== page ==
And finally to the "Output" tab, where you can specify the encoding options for the menu. You can decrease the "Video bitrate" to decrease the file size of the menu, but at the cost of quality. Similarly, you can decrease the audio bitrate if your menu has background audio. Press "OK" to close the global menu settings window.
Back to the main menu editing screen again, you should now see the structure and the individual pages of your menu shown, both using the menu tree browser on the left hand side, and actual thumbnails of the menu pages in the main section. At any time, you can click on the "Simulation" button at the top to preview the menu structure - some things like animations and effects won't be shown, unfortunately.
Note that each menu will have a "menu settings" button (eg. "Top menu settings", "Track 1 menu settings" ...) button that you can click on and override the global menu settings for each individual menu (eg. some menus to have animation, other not to). Select the "Use local settings ..." option at the top to enable the changes.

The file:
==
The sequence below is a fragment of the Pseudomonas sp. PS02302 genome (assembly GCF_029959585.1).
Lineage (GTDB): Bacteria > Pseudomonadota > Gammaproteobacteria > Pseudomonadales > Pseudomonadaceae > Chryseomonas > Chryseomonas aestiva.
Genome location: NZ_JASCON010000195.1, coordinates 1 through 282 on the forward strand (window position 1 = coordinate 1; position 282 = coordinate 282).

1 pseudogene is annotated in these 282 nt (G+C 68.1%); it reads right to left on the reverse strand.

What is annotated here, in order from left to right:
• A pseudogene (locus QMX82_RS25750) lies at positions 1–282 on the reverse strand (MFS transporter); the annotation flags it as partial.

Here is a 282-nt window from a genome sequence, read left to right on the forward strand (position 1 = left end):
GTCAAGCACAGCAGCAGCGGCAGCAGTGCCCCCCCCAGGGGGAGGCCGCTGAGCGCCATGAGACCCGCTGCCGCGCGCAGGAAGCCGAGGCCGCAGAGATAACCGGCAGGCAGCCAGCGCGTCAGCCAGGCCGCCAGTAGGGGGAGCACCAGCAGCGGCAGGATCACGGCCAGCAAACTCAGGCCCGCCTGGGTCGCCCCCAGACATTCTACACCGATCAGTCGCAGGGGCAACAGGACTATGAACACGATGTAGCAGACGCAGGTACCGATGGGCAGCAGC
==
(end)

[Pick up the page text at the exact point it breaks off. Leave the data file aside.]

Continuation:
If you double click on any menu pages, it will enter the editor mode where you can change each item on the page individually - you can right click on the background or each item to access editing options for the background/item or double click on them to open their properties. Just below the main area are some controls that allow you to go to the previous/next page. To the right of those, you have several options to help with editing, such as display/snap to grid, show all the directional links (more on this later on). The "TV" button is of interest because it shows you the overscan area (inner and outer set of dotted lines) - older TVs use overscan, which basically enlarges the images in order to prevent a black border from showing up - even though new TVs won't suffer from this, it is still best to ensure all your menu elements are within the inner set of dotted lines.